6th September 2004. Cambridge, UK: Wireless Healthcare, the Cambridge UK based ehealth consultancy, has suggested that a special interest group is formed to develop and exploit healthcare applications for 3G networks.
In a recently published white paper Wireless Healthcare lists some of the problems specialist ehealth vendors encounter when they attempt to market products and services in the UK. The paper points out that the NHS's National Programme for IT (NPfIT) has had a radical impact on the ehealth market. Niche vendors have seen their evangelistic early adopters within the NHS replaced by risk adverse Application Service Providers (ASPs). Wireless Healthcare suggests that an alliance of ehealth vendors could produce bundles of proven applications. As these bundles would require minimal integration by ASPs they would have greater appeal than a selection of individual products. An alliance of vendors would also find it easier to negotiate with the companies that have already won contracts to supply the NHS with IT infrastructure.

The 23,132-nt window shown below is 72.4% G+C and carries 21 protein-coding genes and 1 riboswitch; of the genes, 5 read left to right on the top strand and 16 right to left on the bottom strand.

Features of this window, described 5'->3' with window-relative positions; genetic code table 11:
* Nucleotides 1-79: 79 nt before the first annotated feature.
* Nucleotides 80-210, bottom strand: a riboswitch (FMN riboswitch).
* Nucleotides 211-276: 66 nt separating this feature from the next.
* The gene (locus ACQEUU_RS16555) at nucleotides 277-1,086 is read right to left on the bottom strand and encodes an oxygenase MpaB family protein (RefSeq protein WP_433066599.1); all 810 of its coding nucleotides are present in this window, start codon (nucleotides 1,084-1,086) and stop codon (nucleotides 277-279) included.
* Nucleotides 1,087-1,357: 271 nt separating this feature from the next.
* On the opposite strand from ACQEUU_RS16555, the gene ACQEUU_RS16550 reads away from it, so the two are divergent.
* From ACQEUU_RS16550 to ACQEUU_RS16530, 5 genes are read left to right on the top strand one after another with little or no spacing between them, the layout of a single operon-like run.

Wireless Healthcare believes an organisation such as Cambridge 3G would provide an ideal vehicle for an ehealth special interest group. The company suggests that Cambridge 3G's test network could be used to prove applications and increase awareness of the potential of 3G as an ehealth communications platform. It could also help resolve key technical issues relating to the use of mobile packet networks for mission critical applications.
Wireless Healthcare feels that an ehealth special interest group would also attract members from outside the IT and communications community. "We have already seen pharmaceutical, biotechnology and IT companies come together to develop home testing kits for diabetes sufferers." Explains Peter Kruger, Senior Analyst with Wireless Healthcare. "There is no reason why companies who provide dietary information and health screening services cannot work with communications hardware and software vendors to produce 3G based ehealth services."
The paper also notes that companies are finding it increasingly difficult to finance ehealth projects – in part due to subtle changes in the way the EU funds projects and the political turmoil surrounding the future of the Department of Trade and Industry. Wireless Healthcare believes that an alliance of companies might find it easier to attract grants and funding.
Wireless Healthcare is a UK based consultancy specialising in mobile healthcare and ehealth. It has recently published the Wireless Healthcare 2004 report - a comprehensive review of the market for wireless based ehealth products and services.
The white paper "Wireless eHealth and the NPfIT" can be downloaded from www.wirelesshealthcare.co.uk
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